To Hell With Politeness (and With the Stranger Next Door)!
Amélie Nothomb is the daughter of two Belgian diplomats. Her books are dark and a little gothic, just like herself. One of her earliest works was The Stranger Next Door, a postmodern classic published in 1995. It is the story of a married couple who crave tranquility but fear silence.
Mr. and Mrs. Hazel have found their place in the world: a small house at the river, pretty and secluded — the perfect place for their retirement.
They have spent their whole lives dreaming of growing old together in peace. Their new surroundings are deserted except for the house of a single neighbour on the other side of the river. They think:
“We’re lucky! This neighbour won’t disturb us!”
The two couldn’t be more wrong.
Enter the Stranger Next Door
It is precisely that neighbour, Palamède Bernardin, who will drive Émile Hazel insane.
He pays the Hazels daily visits without being invited, melts into “his” armchair and asks for coffee. When he first comes around unbidden, the Hazels think nothing of it. Just a friendly neighbour visit.
But Palamède returns every single day at 4 o’clock sharp. Every day, he just sits there and doesn’t talk at all. The Hazels know they have to get rid of him or he will destroy their peaceful island.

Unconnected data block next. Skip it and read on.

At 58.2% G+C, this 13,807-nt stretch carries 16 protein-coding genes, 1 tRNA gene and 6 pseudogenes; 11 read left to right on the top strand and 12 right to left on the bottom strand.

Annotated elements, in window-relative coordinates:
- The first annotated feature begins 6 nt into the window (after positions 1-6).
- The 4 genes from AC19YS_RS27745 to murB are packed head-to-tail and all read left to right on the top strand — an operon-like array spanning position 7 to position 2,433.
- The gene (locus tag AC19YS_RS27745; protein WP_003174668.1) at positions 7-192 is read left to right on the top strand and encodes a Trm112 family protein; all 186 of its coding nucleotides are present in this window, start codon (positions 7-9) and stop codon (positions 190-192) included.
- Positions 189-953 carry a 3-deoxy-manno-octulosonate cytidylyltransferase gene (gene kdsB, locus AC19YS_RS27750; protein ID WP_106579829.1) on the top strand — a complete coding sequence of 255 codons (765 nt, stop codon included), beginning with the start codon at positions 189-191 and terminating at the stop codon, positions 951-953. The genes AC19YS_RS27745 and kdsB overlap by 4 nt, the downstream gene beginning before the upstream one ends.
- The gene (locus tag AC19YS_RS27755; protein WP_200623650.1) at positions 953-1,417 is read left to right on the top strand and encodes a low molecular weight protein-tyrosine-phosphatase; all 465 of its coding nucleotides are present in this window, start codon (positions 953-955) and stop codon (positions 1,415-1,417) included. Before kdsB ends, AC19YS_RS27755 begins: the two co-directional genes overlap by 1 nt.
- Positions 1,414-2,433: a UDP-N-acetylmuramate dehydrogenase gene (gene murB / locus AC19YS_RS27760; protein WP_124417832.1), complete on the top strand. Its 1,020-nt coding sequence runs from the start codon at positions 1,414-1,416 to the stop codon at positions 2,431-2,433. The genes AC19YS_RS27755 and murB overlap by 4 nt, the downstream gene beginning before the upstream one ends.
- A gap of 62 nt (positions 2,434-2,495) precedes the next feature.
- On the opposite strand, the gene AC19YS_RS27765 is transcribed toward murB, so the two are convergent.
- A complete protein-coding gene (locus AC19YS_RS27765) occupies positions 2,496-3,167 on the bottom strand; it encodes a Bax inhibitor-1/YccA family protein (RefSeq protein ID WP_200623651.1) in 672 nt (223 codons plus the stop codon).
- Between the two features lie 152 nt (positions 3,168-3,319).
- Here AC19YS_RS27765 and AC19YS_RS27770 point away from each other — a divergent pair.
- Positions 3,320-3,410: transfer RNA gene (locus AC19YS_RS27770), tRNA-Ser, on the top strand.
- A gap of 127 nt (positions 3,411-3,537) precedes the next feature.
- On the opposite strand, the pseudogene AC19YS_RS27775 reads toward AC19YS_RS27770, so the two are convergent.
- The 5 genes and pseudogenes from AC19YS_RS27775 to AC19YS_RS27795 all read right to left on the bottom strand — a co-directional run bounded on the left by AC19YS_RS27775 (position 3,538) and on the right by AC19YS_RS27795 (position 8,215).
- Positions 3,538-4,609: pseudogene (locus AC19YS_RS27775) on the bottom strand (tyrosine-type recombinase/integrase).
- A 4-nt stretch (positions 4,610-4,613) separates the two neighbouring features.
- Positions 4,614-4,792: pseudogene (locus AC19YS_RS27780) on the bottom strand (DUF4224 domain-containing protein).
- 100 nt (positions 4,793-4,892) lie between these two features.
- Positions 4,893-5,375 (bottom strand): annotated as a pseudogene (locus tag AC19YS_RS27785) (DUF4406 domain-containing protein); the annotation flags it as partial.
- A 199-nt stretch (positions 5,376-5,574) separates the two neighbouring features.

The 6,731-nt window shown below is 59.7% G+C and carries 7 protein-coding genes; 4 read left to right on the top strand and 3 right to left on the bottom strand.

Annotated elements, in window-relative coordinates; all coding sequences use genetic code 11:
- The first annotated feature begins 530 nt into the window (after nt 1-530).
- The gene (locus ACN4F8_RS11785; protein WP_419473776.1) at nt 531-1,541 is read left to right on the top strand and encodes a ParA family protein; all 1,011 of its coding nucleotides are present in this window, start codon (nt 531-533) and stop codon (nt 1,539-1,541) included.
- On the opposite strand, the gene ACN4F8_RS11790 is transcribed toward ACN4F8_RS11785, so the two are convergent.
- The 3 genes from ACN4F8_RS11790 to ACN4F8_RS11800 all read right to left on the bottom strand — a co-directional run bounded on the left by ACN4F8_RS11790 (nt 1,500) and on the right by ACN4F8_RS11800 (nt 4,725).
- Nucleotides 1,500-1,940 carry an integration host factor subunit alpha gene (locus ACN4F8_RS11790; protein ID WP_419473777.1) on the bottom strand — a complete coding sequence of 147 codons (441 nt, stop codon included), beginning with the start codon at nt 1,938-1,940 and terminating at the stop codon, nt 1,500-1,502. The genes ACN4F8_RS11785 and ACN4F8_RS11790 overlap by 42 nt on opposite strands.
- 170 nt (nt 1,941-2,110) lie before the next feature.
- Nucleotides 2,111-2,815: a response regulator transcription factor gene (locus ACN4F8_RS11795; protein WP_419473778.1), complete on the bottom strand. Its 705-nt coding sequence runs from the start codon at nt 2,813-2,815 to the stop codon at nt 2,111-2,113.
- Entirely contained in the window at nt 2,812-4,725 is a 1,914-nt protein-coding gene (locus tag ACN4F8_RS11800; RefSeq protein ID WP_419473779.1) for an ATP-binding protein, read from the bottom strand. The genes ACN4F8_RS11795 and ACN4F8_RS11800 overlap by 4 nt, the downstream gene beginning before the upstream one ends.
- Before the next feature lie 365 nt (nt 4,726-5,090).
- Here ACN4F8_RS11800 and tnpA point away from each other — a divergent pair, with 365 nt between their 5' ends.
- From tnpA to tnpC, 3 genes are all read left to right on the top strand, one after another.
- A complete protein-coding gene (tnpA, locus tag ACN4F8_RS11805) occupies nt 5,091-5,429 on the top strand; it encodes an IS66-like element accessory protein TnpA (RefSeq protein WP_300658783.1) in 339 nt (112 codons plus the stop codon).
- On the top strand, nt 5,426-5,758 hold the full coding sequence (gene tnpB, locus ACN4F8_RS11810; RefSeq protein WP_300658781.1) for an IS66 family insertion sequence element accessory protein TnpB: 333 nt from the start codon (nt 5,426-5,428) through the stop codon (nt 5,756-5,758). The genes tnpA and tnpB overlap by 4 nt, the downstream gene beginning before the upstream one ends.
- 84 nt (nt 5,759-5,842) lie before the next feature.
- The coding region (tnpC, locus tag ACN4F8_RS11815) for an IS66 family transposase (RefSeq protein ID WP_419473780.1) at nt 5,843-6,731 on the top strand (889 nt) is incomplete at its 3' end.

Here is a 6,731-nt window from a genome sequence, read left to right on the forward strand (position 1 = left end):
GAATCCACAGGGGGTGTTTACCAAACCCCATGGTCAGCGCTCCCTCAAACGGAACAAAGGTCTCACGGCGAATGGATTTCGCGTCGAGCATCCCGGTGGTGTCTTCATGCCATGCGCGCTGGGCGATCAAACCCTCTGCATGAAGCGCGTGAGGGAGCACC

The problem is: They are too polite to just throw him out. Our well-behaved Professor Hazel explains:
“I didn’t dare to behave like a brute.”
With every visit, Mr. Hazel loses a bit of his seemingly solid identity. In spite of Palamède’s silence, Émile feels the need to converse with his guest. His compulsive ramblings turn into a fight he can’t win.
At the same time, Émile also loses his credibility as a narrator — a common occurrence in postmodern literature.
A Societal Parody
Mr. and Mrs. Hazel turn into a parody of 20th-century French society: They are healthy, slender, educated — and think themselves better than Palamède and his severely obese wife, whom they only describe as a “cyst”.
Nothomb’s grotesque writing style shows in Émile’s words when they meet the cyst for the first time:
“It was a mountain of meat wearing a dress, or rather being wrapped in fabric.”
Towards the end, Émile’s perception of good and evil becomes completely distorted. He thought he had found his place in the world when in reality, he has only found his own terrifying nature.
Émile Hazel is not a hero, and he doesn’t need to be one. Amélie Nothomb’s way of telling this story is all the more compelling. She doesn’t mind ridiculing human abysses or her own academic environment in a brutally honest way.
When the book was published in 1995, French author Didier Sénécal wrote: “Amélie Nothomb is truly evil” — and that’s good.
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